- Men with a positive outlook and specific goals in mind for improving the physical symptoms of gynecomastia
Adolescents may benefit from surgery, although secondary procedures may be needed in the future should breast development continue.
Is Breast Reduction Surgery Right for Me?
Gynecomastia surgery is a highly individualized procedure and you should do it for yourself, not to fulfill someone else’s desires or to try to fit any sort of ideal image.
This procedure is a good option for you if:
- You are physically healthy and of relatively normal weight
- You have realistic expectations
- Your breast development has stabilized
- You are bothered by the feeling that your breasts are too large
Preparing for Gynecomastia Surgery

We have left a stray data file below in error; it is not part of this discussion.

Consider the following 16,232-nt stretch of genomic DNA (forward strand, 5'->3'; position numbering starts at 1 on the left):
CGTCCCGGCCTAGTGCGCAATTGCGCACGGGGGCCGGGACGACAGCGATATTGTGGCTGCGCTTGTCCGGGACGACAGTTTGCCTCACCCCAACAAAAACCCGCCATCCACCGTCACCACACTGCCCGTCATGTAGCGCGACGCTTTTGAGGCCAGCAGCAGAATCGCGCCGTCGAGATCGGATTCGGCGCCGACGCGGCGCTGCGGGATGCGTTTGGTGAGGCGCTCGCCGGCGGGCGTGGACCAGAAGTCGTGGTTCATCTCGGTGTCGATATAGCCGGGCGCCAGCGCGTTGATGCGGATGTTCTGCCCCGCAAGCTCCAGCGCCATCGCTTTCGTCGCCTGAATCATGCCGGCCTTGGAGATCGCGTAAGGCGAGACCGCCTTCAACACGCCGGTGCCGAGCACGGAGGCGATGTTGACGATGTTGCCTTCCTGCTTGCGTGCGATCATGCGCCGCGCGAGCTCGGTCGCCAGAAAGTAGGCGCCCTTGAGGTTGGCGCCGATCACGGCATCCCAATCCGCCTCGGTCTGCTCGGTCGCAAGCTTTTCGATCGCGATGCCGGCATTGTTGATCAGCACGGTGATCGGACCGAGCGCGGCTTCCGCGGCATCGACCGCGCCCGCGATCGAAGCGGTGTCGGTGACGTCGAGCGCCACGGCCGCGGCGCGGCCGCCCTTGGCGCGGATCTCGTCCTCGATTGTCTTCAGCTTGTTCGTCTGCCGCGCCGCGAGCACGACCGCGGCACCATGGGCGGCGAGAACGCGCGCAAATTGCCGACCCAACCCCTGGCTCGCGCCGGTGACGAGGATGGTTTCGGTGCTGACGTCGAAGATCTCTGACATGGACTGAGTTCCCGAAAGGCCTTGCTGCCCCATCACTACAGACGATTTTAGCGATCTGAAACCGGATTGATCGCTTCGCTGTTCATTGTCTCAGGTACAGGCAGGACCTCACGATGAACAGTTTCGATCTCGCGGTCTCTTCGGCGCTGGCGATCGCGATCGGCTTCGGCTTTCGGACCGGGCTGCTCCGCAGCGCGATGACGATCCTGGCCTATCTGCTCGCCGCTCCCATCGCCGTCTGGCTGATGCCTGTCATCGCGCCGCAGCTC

The success and safety of your gynecomastia procedure depends very much on your complete candidness during your consultation. You’ll be asked a number of questions about your health, desires and lifestyle.
Prior to surgery, you may be asked to:
- Get lab testing or a medical evaluation
- Take certain medications or adjust your current medications
- Stop smoking well in advance of surgery
- Avoid taking aspirin, anti-inflammatory drugs and herbal supplements as they can increase bleeding
Special instructions you receive will cover:
- What to do on the day of surgery
- Post-operative care and follow-up
Your plastic surgeon will also discuss where your procedure will be performed. Breast reduction surgery may be performed in an accredited office-based surgical center, outpatient/ambulatory surgical center, or a hospital.